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Abhishek Gupta

Abhishek Gupta

Executive Director, MSCI Research

Raina Oberoi

Raina Oberoi

Managing Director, MSCI Research

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What Fed monetary policy has meant for factors

What Fed monetary policy has meant for factors


This post examines how factors have performed in different interest rate regimes. We also recently looked at factor performance during periods of high and low volatility.

As interest rates in the U.S. started increasing in late 2015, many investors expressed concerns over the impact that rising rates could have on their investments. However, the tone of the U.S. Federal Reserve (the Fed) shifted from “we’re a long way from neutral” in October last year to a more accommodative stance of “we will be patient” early this year. They re-emphasized that expression at the January 2019 Federal Open Market Committee meeting.

Today, many market participants expect a neutral rate environment in 2019, with possible rate cuts in 2020. This has implications for investors who may be assessing their factor allocations in the context of the current and potential interest-rate regimes. Our analysis shows that, historically, during periods when rates are neutral, the value factor has done well, while in periods of rate cuts, the minimum volatility and high dividend factors have turned in positive performance.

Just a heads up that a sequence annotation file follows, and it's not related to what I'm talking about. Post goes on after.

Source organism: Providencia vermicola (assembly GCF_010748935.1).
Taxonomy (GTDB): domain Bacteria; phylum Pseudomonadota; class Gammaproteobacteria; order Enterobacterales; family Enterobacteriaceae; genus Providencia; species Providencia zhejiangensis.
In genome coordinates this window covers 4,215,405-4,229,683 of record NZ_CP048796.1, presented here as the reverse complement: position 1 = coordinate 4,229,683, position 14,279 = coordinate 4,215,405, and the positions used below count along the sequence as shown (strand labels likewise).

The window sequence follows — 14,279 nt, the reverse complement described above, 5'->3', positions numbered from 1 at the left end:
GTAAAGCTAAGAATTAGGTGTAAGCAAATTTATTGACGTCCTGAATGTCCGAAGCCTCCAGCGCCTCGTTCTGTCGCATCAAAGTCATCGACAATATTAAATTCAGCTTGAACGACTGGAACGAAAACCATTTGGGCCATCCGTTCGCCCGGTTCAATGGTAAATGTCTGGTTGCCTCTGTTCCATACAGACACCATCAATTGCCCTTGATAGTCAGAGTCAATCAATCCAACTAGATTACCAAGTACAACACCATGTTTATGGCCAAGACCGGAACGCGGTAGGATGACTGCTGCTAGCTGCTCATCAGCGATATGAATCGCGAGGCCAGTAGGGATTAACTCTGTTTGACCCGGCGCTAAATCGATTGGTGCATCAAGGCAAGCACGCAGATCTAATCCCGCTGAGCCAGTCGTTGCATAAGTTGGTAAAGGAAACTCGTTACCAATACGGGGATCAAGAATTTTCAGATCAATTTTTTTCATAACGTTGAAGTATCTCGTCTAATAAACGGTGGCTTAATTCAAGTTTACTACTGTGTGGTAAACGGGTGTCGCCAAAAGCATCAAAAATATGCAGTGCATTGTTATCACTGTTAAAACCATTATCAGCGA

Setting the scene

We’ve previously shown that factor portfolios differ in their sensitivity to trend growth and inflation.1 While both of these economic variables influence monetary policy decisions, we now examine a more direct relationship between factor portfolios and interest rates — and the implications for asset allocation. Specifically, we focus on how factor portfolios have responded to:

  1. Rate changes: Long-term interest-rate cycles — rising or falling
  2. Rate levels: Interest rates above, at or below the neutral rate

To aid in the first part of the analysis, we identified long periods of consecutive hikes and cuts in the federal-funds rate, each period lasting at least four quarters, with a change of 200 basis points (bps) or more.2 For the second part, we compared the federal-funds rate with the neutral rate to determine whether the current rate was above, at or below neutral.3

The exhibit below shows historical levels of the federal-funds rates with shaded areas for long-term interest-rate hikes and cuts. It also shows estimates of neutral rates with a 75% confidence interval around it (yellow shaded region). Whenever, the federal-funds rate is within the yellow shaded region, we model it as at neutral; otherwise, above or below neutral.